Picture: Supplied
Picture: Supplied

A day in the life of a chief investment officer

By Yasmine Jacobs Time of article published Aug 30, 2021

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Every employee at every organisation has an important role to play at a company. We are all familiar with executive roles such as chief executive officer (CEO), chief financial officer (CFO) and chief operating officer (COO). But a chief investment officer (CIO) plays a crucial role in the running of the organisation.

CIO at Momentum Investments, Sonja Saunderson, breaks down what the role entails and details the average day of a CIO.

“Being the CIO at a major investment firm means being able to continuously evolve and challenge oneself, to deliver value for our clients. At the same time, we have a responsibility to transform our industry to be more representative and build teams and cultures that are enticing, and pulling the best talent.

“I interact a lot with fund managers, banks, stockbrokers, academics and other service providers in the industry on a daily basis. This is to ensure we do thorough research and have informed insights into what is shaping the industry, what the market dynamics are, and how that should influence our investment decision-making,” said Saunderson.

Talking to fund managers, banks and stockbrokers is a common occurrence, but another big part of the CIO role is interacting with clients.

“Often throughout the week, I get to spend time with clients, giving them feedback, understanding their requirements, and being responsive to their needs. We need to ensure our portfolios are optimally structured and our offerings are relevant and competitive to clients, which is why taking the time to really communicate with them is essential.”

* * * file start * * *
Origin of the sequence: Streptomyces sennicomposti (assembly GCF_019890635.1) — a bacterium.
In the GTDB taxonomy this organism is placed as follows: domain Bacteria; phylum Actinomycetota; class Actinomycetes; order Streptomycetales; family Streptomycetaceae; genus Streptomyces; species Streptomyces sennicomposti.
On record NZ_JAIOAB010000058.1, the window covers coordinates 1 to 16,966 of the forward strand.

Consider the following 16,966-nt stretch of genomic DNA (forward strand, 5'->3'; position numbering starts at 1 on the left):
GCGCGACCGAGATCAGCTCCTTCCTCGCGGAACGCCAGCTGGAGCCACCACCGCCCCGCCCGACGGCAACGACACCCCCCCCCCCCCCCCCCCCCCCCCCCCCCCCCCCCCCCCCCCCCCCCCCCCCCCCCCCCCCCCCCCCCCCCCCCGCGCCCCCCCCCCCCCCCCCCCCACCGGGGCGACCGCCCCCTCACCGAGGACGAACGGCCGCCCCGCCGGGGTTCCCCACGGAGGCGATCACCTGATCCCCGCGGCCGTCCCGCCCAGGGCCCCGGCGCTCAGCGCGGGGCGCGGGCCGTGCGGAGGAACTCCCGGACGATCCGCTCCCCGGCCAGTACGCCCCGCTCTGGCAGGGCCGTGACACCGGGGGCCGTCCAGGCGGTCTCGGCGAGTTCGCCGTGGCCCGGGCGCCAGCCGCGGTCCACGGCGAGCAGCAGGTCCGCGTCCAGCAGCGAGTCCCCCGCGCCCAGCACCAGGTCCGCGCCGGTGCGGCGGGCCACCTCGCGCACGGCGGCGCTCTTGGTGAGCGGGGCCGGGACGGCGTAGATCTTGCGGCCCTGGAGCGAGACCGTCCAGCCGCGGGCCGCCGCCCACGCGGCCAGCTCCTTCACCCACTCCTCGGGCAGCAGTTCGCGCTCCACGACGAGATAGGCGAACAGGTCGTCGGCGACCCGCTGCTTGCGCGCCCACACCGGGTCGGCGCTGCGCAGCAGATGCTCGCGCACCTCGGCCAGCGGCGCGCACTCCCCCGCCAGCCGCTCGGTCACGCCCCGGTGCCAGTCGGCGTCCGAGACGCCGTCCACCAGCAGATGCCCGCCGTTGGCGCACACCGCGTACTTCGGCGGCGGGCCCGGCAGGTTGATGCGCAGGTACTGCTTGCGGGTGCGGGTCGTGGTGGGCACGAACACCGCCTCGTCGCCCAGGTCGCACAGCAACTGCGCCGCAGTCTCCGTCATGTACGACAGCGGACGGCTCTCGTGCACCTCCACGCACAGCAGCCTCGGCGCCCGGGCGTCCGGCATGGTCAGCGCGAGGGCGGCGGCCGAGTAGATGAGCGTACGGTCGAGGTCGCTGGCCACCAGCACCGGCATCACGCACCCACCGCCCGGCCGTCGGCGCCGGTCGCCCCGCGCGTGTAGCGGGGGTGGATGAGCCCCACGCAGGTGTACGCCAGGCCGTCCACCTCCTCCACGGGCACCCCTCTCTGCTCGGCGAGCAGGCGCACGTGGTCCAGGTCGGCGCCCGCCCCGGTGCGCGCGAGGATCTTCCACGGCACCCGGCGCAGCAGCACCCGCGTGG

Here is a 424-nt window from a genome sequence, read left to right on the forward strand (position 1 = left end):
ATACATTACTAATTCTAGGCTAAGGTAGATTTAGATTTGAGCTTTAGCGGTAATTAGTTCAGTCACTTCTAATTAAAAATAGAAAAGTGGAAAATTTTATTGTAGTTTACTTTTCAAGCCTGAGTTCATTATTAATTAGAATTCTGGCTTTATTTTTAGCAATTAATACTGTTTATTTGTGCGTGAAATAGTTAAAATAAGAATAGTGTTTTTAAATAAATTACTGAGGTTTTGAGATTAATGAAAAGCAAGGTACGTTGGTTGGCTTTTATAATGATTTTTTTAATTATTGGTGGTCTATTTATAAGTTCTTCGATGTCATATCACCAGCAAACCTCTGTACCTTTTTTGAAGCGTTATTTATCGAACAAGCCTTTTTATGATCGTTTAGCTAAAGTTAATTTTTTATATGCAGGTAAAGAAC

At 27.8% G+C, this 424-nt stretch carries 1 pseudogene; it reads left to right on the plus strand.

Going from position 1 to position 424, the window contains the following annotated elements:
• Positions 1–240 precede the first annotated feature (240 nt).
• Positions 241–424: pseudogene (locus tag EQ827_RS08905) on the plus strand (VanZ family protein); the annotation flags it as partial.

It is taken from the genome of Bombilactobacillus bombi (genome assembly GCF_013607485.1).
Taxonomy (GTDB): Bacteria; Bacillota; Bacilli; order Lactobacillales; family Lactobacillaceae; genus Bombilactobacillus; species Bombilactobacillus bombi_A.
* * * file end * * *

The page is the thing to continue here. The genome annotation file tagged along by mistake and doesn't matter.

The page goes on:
Saunderson adds that although her day varies, there are still certain elements that remain the same.

“I spend my time internally making decisions based on our research, modelling and forward-looking insights for the benefit of our client portfolios. We need to formulate views according to our processes and position portfolios for the future. We also assess where we may have made mistakes and where we need to change our strategy and thinking.”

Saunderson highlighted the importance of keeping up to date.

“Staying up to date with emerging trends and developments to understand how our clients are evolving is just as important as staying updated with emerging trends and developments in the investment industry. The combination of both of these elements is how we ensure that our investment decisions remain relevant in a very dynamic environment.”

Being in an executive role, managing and strengthening the team is key. According to Saunderson, part of a CIO’s responsibility is to build teams that are diverse and differentiated enough to offer clients something “interesting and unique in terms of investment advice and decisions”.

“I’m constantly on the lookout for skilled professionals who can add value to our dynamic team. Passionate people inspire me. People who want to make a success of things and make a difference in the world. People who think differently, have a set of principles they firmly believe in and act accordingly.”

Saunderson strongly encourages women to enter this line of work and has words of wisdom to aspiring female CIOs.

“My most important advice to young women is that they need to work hard and learn as much as possible. Be strong enough to have a set of principles that govern your ethics and thought process, but also be humble enough to admit when you are wrong, don’t know or have made a mistake.”


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